Dell, $6.50, ISBN 0-440-22555-8
Contemporary Romance, 1999
Wow, what a great hero, this Harris Woolery. He is a naughty scoundrel who smooth-talks like thick chocolate ice cream, a man who reluctantly gives in to his guilty conscience and becomes an unlikely hero. Lovely! There should be more reluctant heroes like this, I say. Head over Heels also has a dog, a cute ugly one. So I’m easy, sue me. The kids are adorable too. The heroine’s a somewhat unintelligent, unimaginative brown cow, but hey, not everyone is as smart as me, I can accept that. As it is, it is refreshing to read about a heroine who isn’t afraid to admit that she needs a man to take control of her life and yes, all she wants to do in her life is to be a mother and wife. Feminists can roar all they want, but Nancy Springfield is a mother, a good one too.
All her life Nan lives under a man’s guidance, graduating from her strict father to her, well, strict minister husband. She loves her simple life of being “the Minister’s wife”, taking care of her son and several adopted children and making cookies and car-pooling and attending her son’s baseball matches. Her relationship with her husband is strained, however. On the night when she asks him for a divorce, they hear a shock jock “Harris Tweed” on radio accusing the hubby of embezzling church funds. The man drives off to confront Tweed, only to be killed when his car crashed into a tree. He may have committed suicide, they say.
Nan’s life is in tatters – her house would be given to the new minister, her adopted children would likely be taken away from her, and she is also penniless. Harris Woolery, the man behind the “Harris Tweed” persona, feels guilty and sends her money and gifts. When these offerings are returned, he dresses up as Santa to give presents to the kids. Mistaken as a church fellow, he is allowed into the Springfield household. The man soon doesn’t want to leave.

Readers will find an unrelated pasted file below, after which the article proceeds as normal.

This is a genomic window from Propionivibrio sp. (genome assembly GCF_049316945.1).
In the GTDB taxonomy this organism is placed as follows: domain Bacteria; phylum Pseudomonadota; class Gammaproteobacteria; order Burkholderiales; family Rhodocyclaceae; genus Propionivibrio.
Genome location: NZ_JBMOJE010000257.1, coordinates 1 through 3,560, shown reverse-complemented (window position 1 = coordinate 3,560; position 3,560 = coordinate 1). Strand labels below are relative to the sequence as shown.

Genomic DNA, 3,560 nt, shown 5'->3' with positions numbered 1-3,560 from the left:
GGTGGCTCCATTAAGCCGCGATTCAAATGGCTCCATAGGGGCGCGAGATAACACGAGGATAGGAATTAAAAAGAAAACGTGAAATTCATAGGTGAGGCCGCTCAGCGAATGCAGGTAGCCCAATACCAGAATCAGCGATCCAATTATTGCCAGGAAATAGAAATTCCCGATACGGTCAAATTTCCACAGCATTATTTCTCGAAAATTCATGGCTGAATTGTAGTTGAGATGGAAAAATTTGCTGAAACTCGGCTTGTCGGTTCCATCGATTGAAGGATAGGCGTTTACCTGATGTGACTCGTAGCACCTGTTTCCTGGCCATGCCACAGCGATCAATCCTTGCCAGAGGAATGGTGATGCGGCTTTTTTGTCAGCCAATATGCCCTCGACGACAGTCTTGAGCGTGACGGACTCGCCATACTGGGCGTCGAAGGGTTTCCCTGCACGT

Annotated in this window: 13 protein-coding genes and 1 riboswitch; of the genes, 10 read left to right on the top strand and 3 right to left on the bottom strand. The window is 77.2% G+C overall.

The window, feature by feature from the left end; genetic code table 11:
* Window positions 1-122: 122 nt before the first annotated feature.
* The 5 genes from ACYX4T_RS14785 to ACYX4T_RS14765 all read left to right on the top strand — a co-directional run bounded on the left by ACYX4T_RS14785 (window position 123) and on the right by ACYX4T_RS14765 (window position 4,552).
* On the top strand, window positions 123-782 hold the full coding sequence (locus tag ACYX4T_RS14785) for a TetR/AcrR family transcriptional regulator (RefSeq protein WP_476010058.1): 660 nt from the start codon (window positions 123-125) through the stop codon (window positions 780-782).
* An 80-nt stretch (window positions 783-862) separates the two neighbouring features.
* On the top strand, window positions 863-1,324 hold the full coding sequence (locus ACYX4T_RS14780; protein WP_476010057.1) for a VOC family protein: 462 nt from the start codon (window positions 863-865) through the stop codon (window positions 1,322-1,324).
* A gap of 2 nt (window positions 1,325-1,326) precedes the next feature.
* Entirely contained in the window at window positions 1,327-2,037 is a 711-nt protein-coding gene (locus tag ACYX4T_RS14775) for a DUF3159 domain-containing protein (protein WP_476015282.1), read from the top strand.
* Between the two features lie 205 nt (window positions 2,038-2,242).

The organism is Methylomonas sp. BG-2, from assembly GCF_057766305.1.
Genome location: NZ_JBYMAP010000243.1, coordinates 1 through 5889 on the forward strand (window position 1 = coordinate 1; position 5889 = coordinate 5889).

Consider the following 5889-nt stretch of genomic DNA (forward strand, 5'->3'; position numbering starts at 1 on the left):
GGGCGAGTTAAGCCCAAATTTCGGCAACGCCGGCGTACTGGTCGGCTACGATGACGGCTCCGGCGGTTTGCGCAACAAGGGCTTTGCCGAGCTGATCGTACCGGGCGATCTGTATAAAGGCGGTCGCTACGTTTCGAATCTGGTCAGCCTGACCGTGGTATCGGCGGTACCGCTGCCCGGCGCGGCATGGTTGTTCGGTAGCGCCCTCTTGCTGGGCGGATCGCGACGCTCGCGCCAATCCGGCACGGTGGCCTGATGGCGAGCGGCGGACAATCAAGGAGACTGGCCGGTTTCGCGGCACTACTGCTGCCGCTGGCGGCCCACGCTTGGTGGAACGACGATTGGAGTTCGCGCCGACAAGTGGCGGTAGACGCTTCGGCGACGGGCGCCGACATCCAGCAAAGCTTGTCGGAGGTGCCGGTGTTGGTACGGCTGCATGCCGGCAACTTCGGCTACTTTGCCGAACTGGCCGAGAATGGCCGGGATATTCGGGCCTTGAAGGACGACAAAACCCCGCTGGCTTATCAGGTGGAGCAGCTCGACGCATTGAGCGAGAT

Part of the reason this book works wonderfully is because of Harris. This poor man doesn’t know what hit him, heck, he doesn’t even want to care. All he wants to do is to hand out lil’ pressies and be done with the guilt trip and get on with his life. But he can’t help it – he sees parallels in Nan losing her children to his losing his son in a divorce, and he just can’t help caring. It doesn’t help that Nan looks like the best thing a man can ever look at since the remote control. And when he does fall in love, it’s really lovely. This man is nuts. He will do anything to make sure Nan consents to wear his ring, even to the point of changing everything about his life and world to accommodate her. I won’t ask that much in the people I love, but let’s face it, that guy Woolery can sure redefine the word “romantic”.
Then there are the adorable children, from shy timid Topher to autistic DJ who proves that every child is truly a gift to cherish. I actually find myself smiling from ear to ear at the children’s often rambunctious antics and delightfully kiddie conversations. Her daughter tells Nan that Mommy is beautiful, just like that wonderful horse in Harris’s daddy’s ranch. Like I said, adorable.
Nan’s isn’t my favorite sort of heroine, she is too rigid in her principles and too content to let others run things for her (then again, since her first reaction to any problem is denial, I don’t blame these people). She’s not a woman who does things, she is a woman who is. But she is such a great mother and wife, it feels cruel to call her the brown cow she is. Oops. Besides, she’s good for Harris who needs a great loving woman to bake him cookies. Apart from her irritating denial party antics in the late quarter of the book, she’s not too bad.
When a book leaves me smiling and all warm inside, that’s a good book. When it actually gets me seriously considering adopting ten children, now that’s a special book.